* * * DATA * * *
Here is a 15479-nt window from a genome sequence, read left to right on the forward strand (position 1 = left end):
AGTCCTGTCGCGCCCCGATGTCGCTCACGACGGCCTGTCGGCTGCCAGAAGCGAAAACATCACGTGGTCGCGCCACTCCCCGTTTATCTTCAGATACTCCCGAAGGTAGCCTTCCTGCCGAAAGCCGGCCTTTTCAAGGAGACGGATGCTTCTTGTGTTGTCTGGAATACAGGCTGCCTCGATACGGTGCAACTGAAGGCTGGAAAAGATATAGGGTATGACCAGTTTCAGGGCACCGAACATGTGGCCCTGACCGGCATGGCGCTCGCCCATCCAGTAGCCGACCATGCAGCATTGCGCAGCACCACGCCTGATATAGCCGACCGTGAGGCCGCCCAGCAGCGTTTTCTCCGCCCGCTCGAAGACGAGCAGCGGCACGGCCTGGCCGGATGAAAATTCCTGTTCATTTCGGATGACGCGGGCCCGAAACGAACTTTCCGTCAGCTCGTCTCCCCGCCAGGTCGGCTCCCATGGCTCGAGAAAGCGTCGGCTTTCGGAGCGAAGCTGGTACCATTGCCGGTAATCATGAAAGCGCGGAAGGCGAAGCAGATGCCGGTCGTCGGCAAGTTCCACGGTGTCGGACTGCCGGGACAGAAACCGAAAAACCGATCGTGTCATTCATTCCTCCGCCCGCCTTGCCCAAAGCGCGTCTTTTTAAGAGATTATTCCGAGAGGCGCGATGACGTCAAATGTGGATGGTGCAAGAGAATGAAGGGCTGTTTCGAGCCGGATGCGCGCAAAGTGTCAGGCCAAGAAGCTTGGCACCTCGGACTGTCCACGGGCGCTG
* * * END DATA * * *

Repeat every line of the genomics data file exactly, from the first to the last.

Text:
Here is a 15479-nt window from a genome sequence, read left to right on the forward strand (position 1 = left end):
AGTCCTGTCGCGCCCCGATGTCGCTCACGACGGCCTGTCGGCTGCCAGAAGCGAAAACATCACGTGGTCGCGCCACTCCCCGTTTATCTTCAGATACTCCCGAAGGTAGCCTTCCTGCCGAAAGCCGGCCTTTTCAAGGAGACGGATGCTTCTTGTGTTGTCTGGAATACAGGCTGCCTCGATACGGTGCAACTGAAGGCTGGAAAAGATATAGGGTATGACCAGTTTCAGGGCACCGAACATGTGGCCCTGACCGGCATGGCGCTCGCCCATCCAGTAGCCGACCATGCAGCATTGCGCAGCACCACGCCTGATATAGCCGACCGTGAGGCCGCCCAGCAGCGTTTTCTCCGCCCGCTCGAAGACGAGCAGCGGCACGGCCTGGCCGGATGAAAATTCCTGTTCATTTCGGATGACGCGGGCCCGAAACGAACTTTCCGTCAGCTCGTCTCCCCGCCAGGTCGGCTCCCATGGCTCGAGAAAGCGTCGGCTTTCGGAGCGAAGCTGGTACCATTGCCGGTAATCATGAAAGCGCGGAAGGCGAAGCAGATGCCGGTCGTCGGCAAGTTCCACGGTGTCGGACTGCCGGGACAGAAACCGAAAAACCGATCGTGTCATTCATTCCTCCGCCCGCCTTGCCCAAAGCGCGTCTTTTTAAGAGATTATTCCGAGAGGCGCGATGACGTCAAATGTGGATGGTGCAAGAGAATGAAGGGCTGTTTCGAGCCGGATGCGCGCAAAGTGTCAGGCCAAGAAGCTTGGCACCTCGGACTGTCCACGGGCGCTG